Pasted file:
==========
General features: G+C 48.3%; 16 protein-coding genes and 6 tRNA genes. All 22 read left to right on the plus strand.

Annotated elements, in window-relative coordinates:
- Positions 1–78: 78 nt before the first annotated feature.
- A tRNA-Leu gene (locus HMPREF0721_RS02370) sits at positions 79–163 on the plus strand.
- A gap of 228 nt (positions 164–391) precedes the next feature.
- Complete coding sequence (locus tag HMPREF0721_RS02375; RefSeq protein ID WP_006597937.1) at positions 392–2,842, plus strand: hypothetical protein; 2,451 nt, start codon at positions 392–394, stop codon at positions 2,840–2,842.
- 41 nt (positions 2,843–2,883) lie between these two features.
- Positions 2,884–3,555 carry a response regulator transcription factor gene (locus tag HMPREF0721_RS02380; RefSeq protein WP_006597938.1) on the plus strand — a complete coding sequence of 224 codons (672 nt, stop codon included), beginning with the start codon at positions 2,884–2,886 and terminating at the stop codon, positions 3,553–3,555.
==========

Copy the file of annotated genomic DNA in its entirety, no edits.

General features: G+C 48.3%; 16 protein-coding genes and 6 tRNA genes. All 22 read left to right on the plus strand.

Annotated elements, in window-relative coordinates:
- Positions 1–78: 78 nt before the first annotated feature.
- A tRNA-Leu gene (locus HMPREF0721_RS02370) sits at positions 79–163 on the plus strand.
- A gap of 228 nt (positions 164–391) precedes the next feature.
- Complete coding sequence (locus tag HMPREF0721_RS02375; RefSeq protein ID WP_006597937.1) at positions 392–2,842, plus strand: hypothetical protein; 2,451 nt, start codon at positions 392–394, stop codon at positions 2,840–2,842.
- 41 nt (positions 2,843–2,883) lie between these two features.
- Positions 2,884–3,555 carry a response regulator transcription factor gene (locus tag HMPREF0721_RS02380; RefSeq protein WP_006597938.1) on the plus strand — a complete coding sequence of 224 codons (672 nt, stop codon included), beginning with the start codon at positions 2,884–2,886 and terminating at the stop codon, positions 3,553–3,555.